Shavuot is a one-day holiday, marking the completion of the seven-week Counting of the Omer. According to tradition, it is also the day that GOD gave the Torah to the Israelites on Mount Sinai. It’s definitely a reason to celebrate! In ancient times, Israelites from all around the Land of Israel used to bring their first and most prime fruits to the Holy Temple, to thank GOD for the land’s bounty. So, how can you celebrate Shavuot in Israel today? Here are 5 ways to celebrate the holiday.
Keep in mind that Shavuot is a holiday from the Bible, so it is like Shabbat. Public transportation will not operate starting from Shavuot eve until the end of the holiday. This year (2023), it will start on the eve of May 25 and end on the eve of May 26. Most stores, restaurants, and attractions will also be closed on these dates.
When is Shavuot celebrated?
This year (2023), Shavuot will begin at sundown on May 25 and end at nightfall on May 26. Every year, the date is slightly different. That’s because we celebrate our holidays according to the Hebrew calendar, which is different from the widely used Gregorian calendar. Shavuot begins every year on the sixth day of the Hebrew month of Sivan. Usually, this day falls between mid-May and mid-June.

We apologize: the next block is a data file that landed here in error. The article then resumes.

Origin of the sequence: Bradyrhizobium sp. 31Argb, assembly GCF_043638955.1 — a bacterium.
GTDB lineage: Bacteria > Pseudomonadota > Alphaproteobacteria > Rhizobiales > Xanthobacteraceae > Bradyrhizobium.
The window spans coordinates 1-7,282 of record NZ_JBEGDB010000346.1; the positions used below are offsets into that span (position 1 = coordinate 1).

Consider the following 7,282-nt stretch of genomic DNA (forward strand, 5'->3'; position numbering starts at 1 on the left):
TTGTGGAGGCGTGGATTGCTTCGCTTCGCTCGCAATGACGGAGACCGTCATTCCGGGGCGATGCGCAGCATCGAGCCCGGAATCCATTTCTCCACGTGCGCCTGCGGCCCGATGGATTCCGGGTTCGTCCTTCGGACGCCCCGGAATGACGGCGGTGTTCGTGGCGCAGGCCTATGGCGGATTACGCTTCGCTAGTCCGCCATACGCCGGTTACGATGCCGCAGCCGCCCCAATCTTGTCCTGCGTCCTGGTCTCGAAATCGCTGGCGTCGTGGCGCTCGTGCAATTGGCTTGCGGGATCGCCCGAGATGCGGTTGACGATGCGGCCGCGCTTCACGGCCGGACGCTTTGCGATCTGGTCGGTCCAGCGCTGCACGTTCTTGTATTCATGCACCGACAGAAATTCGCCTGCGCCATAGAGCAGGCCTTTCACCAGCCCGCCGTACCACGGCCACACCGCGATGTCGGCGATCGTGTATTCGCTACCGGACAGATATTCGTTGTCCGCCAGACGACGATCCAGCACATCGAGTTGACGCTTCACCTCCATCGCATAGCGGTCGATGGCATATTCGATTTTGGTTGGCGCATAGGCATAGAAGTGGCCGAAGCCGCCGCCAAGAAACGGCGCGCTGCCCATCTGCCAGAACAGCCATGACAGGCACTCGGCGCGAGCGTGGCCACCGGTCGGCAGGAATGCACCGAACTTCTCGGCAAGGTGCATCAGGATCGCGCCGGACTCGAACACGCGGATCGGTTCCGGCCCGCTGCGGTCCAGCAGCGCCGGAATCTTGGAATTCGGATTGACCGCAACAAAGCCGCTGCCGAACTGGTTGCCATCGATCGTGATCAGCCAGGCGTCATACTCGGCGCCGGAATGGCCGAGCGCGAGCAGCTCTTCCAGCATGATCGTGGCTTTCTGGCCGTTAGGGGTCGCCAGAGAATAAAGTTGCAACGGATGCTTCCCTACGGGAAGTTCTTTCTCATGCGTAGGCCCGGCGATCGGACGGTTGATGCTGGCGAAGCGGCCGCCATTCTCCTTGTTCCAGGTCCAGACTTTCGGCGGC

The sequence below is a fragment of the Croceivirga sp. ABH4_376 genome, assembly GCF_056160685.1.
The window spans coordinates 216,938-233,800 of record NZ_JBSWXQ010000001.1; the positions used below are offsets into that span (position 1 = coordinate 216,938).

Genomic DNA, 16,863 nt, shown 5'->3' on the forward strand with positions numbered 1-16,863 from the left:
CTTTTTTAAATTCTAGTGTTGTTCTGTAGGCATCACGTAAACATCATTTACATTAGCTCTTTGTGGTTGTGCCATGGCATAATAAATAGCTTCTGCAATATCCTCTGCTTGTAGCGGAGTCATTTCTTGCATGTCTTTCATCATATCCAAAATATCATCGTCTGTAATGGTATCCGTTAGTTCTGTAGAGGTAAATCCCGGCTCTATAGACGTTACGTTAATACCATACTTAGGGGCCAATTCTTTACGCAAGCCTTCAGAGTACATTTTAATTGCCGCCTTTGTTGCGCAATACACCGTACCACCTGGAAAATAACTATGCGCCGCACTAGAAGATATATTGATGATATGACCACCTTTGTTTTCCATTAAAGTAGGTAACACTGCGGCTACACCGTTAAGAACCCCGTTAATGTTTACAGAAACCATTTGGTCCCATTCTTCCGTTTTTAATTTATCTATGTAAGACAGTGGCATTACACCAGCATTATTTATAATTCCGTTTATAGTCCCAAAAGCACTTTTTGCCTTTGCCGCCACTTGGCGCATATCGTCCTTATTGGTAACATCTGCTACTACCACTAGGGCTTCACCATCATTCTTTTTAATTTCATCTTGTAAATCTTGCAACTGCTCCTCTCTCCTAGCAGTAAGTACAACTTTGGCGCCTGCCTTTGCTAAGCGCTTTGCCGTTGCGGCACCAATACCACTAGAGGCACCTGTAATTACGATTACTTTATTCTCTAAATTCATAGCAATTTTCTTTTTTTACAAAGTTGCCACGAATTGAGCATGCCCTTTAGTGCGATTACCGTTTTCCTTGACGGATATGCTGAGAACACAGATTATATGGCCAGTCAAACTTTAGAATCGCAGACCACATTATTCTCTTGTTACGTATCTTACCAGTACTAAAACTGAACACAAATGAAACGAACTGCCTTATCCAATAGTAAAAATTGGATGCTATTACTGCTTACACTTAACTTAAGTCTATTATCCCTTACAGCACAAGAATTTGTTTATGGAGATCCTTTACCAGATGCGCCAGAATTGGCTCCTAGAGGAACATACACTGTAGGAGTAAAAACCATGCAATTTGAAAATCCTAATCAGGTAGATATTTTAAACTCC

5 ways to celebrate Shavuot in Israel
Stay awake all night to read the Torah
The Torah is made of the first five books of the Hebrew Bible: Genesis, Exodus, Leviticus, Numbers, and Deuteronomy. As I’ve already mentioned, it is believed that on Shavuot GOD gave the Torah to the Israelites. According to tradition, when GOD wanted to give them the Torah, it turned out that they were all asleep. GOD had to wake them up by the sounds of thunder. That is why one of the greatest customs of the holiday is to stay awake all night long to read parts of the Torah. It’s a sort of way to show GOD that we’re sorry that they couldn’t stay awake for the important occasion.